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Model S can be recharged faster than filling a gas tank.

Discussion in 'TSLA Investor Discussions' started by serkol, May 9, 2013.

  1. serkol

    serkol Member

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    elonmusk twited: There is a way for the Tesla Model S to be recharged throughout the country faster than you could fill a gas tank.

    How come?

    His next twit: Don't forget the mystery announcement. Part 5 of the trilogy.

    It's interesting that when I thought about the mystery announcement I came out with 2 things that I thought would be possible and would be interesting: autopilot and battery swap. 2 days later I read about Musk talking to Google about self-driving and autopilot... Today I read about recharging faster than filling a gas tank... Am I a prodigy or what? :)

    I studied robotics in a college, wait, around 25 years ago :) so I thought that with the floor-mounted battery it would be so easy to swap it automatically.

    But swapping is not recharging. Battery swapping would be great, but it looks like it requires the change of ownership. You would then lease the battery from Tesla instead of owning it.

    So if it is recharging, how would this be possible?

    When I first bought some Tesla stock right after the IPO I thought about having a large lithium battery and a small supercapacitor. I thought about charging the super-capacitor VERY quickly, and then the super-capacitor charges the main battery in the next hour or so. The problem with super-capacitors is that they lose the charge MUCH faster than batteries. But if it just charges the main battery instead of keeping that charge, it will not waste much charge. I even wrote about this on some forum, maybe I needed to patent this? :)

    Any other thought about this mysterious fast recharging?
     
  2. TD1

    TD1 Member

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    Tesla files Metal-Air Battery Patents | tsunster innovations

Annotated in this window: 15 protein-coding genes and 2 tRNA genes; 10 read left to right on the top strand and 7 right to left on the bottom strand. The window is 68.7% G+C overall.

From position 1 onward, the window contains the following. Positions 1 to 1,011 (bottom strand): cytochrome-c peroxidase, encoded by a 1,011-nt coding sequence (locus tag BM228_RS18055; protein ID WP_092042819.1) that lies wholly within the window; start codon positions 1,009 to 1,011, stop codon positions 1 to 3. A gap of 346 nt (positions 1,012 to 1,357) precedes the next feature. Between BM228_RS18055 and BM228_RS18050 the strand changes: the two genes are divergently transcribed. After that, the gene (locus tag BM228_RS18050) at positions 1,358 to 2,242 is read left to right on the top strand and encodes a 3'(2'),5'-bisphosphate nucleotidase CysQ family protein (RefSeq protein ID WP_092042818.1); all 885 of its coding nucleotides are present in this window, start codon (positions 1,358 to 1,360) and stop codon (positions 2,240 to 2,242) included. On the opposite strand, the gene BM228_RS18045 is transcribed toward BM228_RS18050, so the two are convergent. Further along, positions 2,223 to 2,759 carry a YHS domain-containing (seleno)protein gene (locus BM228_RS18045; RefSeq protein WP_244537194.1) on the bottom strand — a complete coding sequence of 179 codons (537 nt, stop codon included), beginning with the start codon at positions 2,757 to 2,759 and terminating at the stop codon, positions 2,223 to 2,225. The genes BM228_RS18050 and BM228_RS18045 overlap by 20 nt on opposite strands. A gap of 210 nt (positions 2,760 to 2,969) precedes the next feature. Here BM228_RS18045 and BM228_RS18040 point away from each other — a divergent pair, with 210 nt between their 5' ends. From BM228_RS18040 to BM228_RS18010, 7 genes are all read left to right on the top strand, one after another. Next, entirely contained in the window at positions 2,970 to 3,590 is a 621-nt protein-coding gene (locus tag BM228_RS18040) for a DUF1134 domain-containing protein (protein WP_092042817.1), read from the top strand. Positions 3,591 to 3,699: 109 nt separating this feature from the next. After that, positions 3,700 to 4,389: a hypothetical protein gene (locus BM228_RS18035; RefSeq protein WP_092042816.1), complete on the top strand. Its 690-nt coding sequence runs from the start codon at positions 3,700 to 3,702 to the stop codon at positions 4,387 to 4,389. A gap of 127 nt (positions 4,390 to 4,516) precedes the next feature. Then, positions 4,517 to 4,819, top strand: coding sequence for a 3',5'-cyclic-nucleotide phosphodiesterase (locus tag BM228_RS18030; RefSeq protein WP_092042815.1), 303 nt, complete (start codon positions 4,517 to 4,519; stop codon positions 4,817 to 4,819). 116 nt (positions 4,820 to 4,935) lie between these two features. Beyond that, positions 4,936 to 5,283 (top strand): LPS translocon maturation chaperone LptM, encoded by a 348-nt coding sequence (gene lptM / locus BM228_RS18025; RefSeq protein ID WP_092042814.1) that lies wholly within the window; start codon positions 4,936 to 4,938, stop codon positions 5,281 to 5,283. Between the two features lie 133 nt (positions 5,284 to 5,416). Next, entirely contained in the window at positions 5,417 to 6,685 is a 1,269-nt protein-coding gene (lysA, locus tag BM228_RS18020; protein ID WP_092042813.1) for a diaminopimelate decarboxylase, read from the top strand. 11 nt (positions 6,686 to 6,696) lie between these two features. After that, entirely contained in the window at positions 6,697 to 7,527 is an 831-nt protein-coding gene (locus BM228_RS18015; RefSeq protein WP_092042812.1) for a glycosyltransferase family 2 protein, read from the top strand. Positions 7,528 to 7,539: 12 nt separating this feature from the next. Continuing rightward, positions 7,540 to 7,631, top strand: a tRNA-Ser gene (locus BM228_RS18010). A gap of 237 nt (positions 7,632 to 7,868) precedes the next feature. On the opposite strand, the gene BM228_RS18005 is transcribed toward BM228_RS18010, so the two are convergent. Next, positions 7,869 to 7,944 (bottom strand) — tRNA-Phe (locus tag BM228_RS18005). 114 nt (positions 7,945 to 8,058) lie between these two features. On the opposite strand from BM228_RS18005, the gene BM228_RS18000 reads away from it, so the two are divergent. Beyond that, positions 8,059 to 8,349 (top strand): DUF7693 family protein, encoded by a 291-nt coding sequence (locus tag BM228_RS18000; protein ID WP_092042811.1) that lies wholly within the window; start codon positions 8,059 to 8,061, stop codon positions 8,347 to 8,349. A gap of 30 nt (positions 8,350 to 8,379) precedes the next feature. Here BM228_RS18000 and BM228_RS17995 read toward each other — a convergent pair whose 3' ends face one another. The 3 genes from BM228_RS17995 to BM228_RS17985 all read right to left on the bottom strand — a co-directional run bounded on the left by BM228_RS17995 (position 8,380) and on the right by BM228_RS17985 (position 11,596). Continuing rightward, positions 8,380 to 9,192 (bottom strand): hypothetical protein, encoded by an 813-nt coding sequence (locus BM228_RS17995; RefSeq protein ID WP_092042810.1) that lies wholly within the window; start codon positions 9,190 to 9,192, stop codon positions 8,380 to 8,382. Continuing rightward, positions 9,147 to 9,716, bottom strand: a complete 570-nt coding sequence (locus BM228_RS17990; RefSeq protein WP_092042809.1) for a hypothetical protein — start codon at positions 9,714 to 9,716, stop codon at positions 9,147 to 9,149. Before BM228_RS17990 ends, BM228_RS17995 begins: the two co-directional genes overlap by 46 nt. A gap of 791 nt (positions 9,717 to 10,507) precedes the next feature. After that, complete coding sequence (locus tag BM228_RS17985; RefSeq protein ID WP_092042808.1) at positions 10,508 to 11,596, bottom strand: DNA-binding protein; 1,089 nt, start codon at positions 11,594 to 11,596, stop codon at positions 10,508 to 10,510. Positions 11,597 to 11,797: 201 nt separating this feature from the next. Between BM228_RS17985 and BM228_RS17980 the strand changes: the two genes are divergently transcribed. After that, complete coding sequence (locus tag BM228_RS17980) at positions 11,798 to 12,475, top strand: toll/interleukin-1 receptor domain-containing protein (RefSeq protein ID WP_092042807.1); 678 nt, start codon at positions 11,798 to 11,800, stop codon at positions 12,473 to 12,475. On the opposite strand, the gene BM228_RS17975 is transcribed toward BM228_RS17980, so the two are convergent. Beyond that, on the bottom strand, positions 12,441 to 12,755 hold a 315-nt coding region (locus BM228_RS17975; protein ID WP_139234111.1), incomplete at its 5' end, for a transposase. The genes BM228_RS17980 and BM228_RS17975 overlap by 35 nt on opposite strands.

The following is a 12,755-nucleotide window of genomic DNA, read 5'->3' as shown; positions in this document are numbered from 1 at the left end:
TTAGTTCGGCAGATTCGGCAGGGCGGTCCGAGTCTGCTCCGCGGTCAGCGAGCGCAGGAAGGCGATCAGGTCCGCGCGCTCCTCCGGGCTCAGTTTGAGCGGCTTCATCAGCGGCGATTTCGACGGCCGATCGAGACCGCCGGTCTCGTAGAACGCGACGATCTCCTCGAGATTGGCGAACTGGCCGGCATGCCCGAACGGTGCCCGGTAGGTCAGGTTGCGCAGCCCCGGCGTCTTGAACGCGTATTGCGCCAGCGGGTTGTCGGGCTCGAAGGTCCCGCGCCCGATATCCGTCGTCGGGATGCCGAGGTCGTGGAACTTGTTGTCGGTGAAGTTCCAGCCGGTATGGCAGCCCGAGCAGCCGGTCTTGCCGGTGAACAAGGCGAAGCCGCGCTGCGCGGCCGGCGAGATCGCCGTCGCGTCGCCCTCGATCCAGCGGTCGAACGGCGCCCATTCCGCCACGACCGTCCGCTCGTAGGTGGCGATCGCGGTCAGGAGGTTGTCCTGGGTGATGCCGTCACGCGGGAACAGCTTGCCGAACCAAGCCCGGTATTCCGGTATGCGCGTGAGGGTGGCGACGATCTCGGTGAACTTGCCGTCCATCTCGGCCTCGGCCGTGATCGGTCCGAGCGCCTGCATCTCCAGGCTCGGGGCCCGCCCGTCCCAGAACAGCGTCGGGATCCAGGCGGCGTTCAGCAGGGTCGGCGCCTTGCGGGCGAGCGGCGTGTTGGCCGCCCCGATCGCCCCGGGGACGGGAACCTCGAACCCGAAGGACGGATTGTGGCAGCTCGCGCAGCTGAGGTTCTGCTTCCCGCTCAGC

The Patent describes a Hybrid of the Conventional tesla Battery Technology combined with the Metal Air Battery, To "recharge" the Metal Air Battery you simply need to exchange the used up "Metal Air Casset" which would weight around 20lb and refill it with Water. That totally fits the "faster then you can fill a gas tank"
     
  3. Sacrament055

    Sacrament055 Member

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    I like it. So you would basically install a fully charged "charger" into your car that would allow you to drive away while your car charges on the road. Who knows what he's thinking but that does sound like a good idea.
     
  4. serkol

    serkol Member

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    @TD1: Thanks for the link!

    Regarding water, I get it, mentioned in patent 20120041623.

    I was lazy to read through all the patents. What does it mean "charging is much harder" that I read in any info about metal-air batteries? Harder means longer or what?

    Again, Elon said "recharge", not replace. Maybe he thought that "replace with a recharged battery" is kind of "recharge"?

    I just realized that I've posted this into a wrong thread. If the moderator reads this, please move my post to the general thread, out of the investor discussions.
     
  5. deonb

    deonb Active Member

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    The bigger problem with that one is that in order to get e.g. a 85kWh charge on that SuperCapacitor in 5 minutes, you'll need to charge at 2500 Amps. That's not gonna happen with any cable that you can move by hand.

    Also, you're not going to be able to draw that much power across a public utility line meant for small businesses.
     
  6. mulder1231

    mulder1231 Active Member

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    How big would that capacitor be (physical dimensions)? And would it be safe to handle, e.g. over the counter?